Boris Johnson, Seb Coe and Hugh Robertson were on fine form yesterday, quite rightly revelling in the handover ceremony for the Olympic torch, embracing the event as the Games zone in to view – now just ten weeks away.
At the grassroots level, however, local Conservative councils are showing up the real Tory Olympic legacy.
In Essex, but a stone’s throw from the east London home of the 2012 Games, Tory-run Basildon council this week gave the green light to bulldoze Pitsea swimming pool so Morrisons can build a supermarket. And if there’s one thing the area needs, it’s more big supermarkets.
Presently, there is a Tesco Extra mega store, a Sainsbury’s and an Asda, with another Asda, two more Tescos and a Sainsbury’s nearby. Large parts of the local market will also be built over to make way for the Morrisons.
On the sports front, there will be no new swimming pool. Residents wishing to swim will have to take a 30-minute bus ride and then a ten-minute walk to Basildon Sporting Village – which is anyway often closed at short notice to host commercial events. Green areas are also being built over, meaning less and less space for youngsters to kick a ball about or do any kind of exercise.
More than 3,000 people signed a petition opposing the closure of the swimming pool, all to no avail.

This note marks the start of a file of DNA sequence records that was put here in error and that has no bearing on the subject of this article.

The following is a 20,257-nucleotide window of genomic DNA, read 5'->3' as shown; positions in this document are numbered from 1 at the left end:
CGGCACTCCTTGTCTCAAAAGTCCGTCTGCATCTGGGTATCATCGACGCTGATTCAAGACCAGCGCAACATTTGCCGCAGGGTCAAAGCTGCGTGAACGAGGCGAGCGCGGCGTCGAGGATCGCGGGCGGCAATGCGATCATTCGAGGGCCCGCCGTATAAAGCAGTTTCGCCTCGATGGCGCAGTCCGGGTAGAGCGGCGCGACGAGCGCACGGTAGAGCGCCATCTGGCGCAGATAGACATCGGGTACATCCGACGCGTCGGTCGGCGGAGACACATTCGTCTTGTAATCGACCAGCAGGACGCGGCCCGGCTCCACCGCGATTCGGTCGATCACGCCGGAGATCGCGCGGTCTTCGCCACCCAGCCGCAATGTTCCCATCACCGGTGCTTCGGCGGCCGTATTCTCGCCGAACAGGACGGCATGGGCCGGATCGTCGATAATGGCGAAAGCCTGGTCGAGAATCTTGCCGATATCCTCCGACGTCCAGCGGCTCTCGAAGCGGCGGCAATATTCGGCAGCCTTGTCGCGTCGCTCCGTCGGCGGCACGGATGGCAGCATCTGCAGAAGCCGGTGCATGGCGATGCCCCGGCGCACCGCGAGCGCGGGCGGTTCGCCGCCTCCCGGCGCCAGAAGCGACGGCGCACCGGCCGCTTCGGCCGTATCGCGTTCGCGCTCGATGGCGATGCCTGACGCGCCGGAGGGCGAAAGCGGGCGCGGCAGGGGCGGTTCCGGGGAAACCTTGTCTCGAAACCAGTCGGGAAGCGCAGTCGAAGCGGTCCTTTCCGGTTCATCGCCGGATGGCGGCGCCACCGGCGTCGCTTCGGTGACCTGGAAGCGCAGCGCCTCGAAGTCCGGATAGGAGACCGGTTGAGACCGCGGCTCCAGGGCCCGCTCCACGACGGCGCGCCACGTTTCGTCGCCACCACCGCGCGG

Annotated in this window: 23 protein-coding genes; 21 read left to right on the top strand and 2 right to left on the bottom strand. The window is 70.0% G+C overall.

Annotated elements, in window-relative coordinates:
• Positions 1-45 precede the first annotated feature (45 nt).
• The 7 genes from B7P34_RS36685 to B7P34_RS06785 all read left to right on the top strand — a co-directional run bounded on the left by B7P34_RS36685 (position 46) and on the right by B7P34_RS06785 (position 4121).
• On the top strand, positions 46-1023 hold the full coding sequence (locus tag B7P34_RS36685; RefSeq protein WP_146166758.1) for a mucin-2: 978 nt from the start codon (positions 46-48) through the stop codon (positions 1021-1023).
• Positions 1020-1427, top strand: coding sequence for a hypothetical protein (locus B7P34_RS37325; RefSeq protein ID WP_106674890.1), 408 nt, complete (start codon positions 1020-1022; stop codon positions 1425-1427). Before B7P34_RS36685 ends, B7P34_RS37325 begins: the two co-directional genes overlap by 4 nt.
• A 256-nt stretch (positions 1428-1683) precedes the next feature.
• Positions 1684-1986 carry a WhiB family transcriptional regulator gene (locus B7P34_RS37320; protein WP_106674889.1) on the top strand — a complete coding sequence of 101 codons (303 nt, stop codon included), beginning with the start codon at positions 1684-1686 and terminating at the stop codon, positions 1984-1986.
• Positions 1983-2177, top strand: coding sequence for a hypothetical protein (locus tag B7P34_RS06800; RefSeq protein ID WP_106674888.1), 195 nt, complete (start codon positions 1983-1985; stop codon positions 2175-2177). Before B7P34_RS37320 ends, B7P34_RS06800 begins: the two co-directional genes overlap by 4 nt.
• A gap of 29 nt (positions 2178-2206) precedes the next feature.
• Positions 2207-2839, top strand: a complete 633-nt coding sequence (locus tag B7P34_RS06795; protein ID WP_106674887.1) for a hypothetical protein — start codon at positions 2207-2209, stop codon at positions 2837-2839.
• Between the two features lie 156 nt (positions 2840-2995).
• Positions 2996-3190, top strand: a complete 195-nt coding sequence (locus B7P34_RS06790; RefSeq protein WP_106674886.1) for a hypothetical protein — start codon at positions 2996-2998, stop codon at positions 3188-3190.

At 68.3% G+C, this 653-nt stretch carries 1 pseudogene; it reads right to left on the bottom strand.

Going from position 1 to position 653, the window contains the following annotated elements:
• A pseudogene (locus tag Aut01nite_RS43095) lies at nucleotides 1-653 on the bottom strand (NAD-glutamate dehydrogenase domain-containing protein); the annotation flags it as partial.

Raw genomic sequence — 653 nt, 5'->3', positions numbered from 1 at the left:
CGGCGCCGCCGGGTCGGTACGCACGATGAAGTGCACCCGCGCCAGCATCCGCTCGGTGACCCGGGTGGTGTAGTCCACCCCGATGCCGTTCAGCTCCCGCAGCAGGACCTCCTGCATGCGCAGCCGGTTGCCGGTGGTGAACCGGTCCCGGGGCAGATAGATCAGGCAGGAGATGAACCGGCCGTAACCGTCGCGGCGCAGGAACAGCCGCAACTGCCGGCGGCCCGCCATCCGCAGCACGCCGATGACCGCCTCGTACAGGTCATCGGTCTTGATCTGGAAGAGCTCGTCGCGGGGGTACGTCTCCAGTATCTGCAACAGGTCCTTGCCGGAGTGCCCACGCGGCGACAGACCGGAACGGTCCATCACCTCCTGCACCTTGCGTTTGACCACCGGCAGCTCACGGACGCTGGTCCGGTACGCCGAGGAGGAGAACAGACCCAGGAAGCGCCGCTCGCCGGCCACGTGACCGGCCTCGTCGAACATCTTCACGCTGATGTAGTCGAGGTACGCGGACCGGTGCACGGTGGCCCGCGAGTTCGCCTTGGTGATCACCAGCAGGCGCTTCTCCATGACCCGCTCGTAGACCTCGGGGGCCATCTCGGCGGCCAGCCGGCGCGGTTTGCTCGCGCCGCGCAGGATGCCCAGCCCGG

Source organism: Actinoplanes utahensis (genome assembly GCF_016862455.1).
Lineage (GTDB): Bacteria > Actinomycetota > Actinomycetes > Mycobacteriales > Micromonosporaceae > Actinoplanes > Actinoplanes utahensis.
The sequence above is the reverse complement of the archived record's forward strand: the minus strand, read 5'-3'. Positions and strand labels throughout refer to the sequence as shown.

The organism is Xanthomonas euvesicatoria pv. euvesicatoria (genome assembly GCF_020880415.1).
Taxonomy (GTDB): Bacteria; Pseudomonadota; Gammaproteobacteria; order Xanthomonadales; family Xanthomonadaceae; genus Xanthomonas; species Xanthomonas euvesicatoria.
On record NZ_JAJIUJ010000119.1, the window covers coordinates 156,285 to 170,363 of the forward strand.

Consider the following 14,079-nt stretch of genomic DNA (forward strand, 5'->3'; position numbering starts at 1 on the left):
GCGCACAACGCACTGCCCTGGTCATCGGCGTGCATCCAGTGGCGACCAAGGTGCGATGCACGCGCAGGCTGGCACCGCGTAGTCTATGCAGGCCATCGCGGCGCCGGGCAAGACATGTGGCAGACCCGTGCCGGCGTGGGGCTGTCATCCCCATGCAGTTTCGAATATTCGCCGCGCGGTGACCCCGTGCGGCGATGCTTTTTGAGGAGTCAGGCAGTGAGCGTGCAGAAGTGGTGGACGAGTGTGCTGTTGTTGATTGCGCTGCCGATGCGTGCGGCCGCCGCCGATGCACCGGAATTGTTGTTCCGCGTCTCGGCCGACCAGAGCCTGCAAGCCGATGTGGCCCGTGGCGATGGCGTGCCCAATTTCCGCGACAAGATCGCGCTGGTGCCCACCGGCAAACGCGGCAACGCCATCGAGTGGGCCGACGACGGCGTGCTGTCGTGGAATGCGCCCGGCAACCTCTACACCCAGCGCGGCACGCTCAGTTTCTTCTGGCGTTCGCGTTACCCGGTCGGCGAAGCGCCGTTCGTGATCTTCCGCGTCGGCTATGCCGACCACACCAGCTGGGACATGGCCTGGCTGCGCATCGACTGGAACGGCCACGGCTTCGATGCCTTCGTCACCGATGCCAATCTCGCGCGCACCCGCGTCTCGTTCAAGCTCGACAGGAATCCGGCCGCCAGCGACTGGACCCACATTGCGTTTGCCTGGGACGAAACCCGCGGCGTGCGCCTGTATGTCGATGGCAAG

This local Tory disdain for grassroots sport follows the 80s Thatcherite lust for building over school playing fields and takes its present lead from the Conservative-led government’s contempt for school sport, a subject we’ve repeatedly highlighted on Left Foot Forward:
• The fight to save school sport goes on 5 May 2012
• School sport cuts: “This isn’t ideology, it’s idiocy” 26 Nov 2010
It’s a sick society indeed when a rich boys school like Eton can offer 12 squash courts, 20 tennis courts, an indoor and outdoor swimming pool, four cricket fields, a nine-hole golf course, and rowing on the lake that will host the 2012 Olympics, while kids in Essex have to travel miles to their nearest pool and youngsters in Wandsworth face having to pay to play in their local playgrounds.
Where will the next Mark Foster come from?